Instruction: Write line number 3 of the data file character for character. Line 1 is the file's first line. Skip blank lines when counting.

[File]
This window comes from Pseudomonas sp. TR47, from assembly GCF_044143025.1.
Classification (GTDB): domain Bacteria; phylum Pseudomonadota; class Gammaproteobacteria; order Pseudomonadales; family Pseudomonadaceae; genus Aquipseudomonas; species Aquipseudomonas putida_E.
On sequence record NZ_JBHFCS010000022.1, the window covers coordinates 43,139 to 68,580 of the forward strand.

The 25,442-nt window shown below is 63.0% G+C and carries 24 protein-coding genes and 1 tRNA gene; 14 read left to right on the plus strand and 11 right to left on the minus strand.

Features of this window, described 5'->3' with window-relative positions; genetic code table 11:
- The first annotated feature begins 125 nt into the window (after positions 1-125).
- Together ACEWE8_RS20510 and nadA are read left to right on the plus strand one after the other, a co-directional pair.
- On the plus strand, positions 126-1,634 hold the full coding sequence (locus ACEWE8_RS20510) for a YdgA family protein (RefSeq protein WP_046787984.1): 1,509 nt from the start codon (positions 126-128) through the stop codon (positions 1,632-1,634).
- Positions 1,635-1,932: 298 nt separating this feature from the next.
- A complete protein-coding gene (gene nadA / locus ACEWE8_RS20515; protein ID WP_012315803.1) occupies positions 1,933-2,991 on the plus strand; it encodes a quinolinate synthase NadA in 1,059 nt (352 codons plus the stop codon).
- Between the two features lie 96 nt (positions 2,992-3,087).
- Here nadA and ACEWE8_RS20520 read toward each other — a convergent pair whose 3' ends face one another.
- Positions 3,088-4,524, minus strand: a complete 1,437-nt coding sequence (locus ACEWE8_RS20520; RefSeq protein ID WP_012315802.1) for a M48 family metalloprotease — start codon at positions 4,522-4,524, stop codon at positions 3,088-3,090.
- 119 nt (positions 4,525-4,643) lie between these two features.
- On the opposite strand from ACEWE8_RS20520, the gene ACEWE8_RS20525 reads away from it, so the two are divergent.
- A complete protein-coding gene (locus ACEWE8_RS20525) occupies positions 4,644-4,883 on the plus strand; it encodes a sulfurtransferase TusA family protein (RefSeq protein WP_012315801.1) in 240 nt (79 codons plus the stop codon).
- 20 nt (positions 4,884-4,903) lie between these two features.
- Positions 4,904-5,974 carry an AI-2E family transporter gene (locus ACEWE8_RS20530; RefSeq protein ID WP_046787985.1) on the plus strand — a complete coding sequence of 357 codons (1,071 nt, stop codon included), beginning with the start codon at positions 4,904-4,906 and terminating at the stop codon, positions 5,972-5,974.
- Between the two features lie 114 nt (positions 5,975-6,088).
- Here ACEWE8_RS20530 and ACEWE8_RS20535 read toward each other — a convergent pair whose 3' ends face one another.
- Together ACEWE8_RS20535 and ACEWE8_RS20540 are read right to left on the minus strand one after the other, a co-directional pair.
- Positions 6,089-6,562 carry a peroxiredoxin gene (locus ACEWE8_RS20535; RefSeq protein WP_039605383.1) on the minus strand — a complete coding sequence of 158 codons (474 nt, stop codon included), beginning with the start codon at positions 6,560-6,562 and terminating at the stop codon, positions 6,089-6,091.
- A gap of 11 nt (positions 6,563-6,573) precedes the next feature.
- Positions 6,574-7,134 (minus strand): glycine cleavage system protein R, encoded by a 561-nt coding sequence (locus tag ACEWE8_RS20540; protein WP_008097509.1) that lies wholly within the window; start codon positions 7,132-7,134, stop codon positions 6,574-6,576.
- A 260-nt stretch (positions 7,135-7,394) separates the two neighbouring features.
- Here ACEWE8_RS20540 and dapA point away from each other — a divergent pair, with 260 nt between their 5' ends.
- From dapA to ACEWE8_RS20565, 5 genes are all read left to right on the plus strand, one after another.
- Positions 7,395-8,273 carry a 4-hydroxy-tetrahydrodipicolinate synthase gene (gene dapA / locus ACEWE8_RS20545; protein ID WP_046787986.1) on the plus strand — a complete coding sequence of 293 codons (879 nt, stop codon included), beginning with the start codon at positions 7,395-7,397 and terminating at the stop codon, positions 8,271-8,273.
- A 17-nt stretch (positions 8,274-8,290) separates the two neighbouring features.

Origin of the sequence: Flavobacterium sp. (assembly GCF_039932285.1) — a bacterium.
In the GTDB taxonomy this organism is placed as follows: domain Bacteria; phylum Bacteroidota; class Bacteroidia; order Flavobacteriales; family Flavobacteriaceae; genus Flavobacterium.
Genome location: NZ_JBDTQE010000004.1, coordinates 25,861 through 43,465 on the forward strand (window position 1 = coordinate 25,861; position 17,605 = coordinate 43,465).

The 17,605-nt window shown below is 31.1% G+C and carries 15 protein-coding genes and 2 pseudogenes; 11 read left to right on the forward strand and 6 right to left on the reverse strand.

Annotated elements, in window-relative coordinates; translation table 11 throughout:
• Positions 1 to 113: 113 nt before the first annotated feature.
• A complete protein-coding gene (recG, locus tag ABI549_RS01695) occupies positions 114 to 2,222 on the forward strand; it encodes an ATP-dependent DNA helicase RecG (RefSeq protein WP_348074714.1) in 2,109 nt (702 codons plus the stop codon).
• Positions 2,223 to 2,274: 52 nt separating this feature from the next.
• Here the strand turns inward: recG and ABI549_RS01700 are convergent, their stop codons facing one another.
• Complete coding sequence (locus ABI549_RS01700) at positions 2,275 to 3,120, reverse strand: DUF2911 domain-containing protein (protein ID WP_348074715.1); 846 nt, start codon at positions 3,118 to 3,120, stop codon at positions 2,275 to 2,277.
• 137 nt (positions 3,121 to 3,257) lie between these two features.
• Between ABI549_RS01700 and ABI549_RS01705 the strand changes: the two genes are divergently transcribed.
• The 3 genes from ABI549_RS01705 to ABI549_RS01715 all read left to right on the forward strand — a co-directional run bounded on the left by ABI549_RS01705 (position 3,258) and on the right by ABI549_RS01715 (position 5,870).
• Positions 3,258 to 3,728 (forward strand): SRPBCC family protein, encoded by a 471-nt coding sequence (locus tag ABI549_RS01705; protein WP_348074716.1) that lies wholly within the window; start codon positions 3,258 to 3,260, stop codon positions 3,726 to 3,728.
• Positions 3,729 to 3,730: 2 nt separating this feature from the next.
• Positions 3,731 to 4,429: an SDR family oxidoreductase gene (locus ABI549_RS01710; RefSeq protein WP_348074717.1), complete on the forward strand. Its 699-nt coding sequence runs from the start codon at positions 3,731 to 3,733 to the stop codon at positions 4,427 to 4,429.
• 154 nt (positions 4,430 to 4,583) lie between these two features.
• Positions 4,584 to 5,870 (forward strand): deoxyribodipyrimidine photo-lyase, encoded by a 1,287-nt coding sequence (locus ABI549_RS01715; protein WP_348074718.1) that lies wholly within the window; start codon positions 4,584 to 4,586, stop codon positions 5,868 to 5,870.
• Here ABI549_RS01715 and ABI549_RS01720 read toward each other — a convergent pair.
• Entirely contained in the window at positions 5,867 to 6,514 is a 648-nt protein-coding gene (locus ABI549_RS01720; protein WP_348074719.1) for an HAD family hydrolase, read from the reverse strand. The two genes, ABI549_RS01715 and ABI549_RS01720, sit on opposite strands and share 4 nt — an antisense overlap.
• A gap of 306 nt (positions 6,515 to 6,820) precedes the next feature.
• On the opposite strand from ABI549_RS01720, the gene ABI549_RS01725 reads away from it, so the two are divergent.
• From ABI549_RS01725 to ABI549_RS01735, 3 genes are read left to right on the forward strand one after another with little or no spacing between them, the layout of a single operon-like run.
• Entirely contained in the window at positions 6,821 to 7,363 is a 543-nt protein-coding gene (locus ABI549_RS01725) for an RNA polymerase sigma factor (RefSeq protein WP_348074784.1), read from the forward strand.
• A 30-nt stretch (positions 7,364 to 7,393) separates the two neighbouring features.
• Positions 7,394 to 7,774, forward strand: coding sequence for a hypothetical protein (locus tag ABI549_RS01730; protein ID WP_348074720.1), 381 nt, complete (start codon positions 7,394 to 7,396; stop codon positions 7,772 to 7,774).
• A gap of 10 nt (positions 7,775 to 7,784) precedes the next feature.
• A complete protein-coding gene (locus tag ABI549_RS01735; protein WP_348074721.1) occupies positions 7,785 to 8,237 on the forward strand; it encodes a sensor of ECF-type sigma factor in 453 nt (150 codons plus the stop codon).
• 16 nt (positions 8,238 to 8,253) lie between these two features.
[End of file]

On sequence record NZ_JBHFCS010000022.1, the window covers coordinates 43,139 to 68,580 of the forward strand.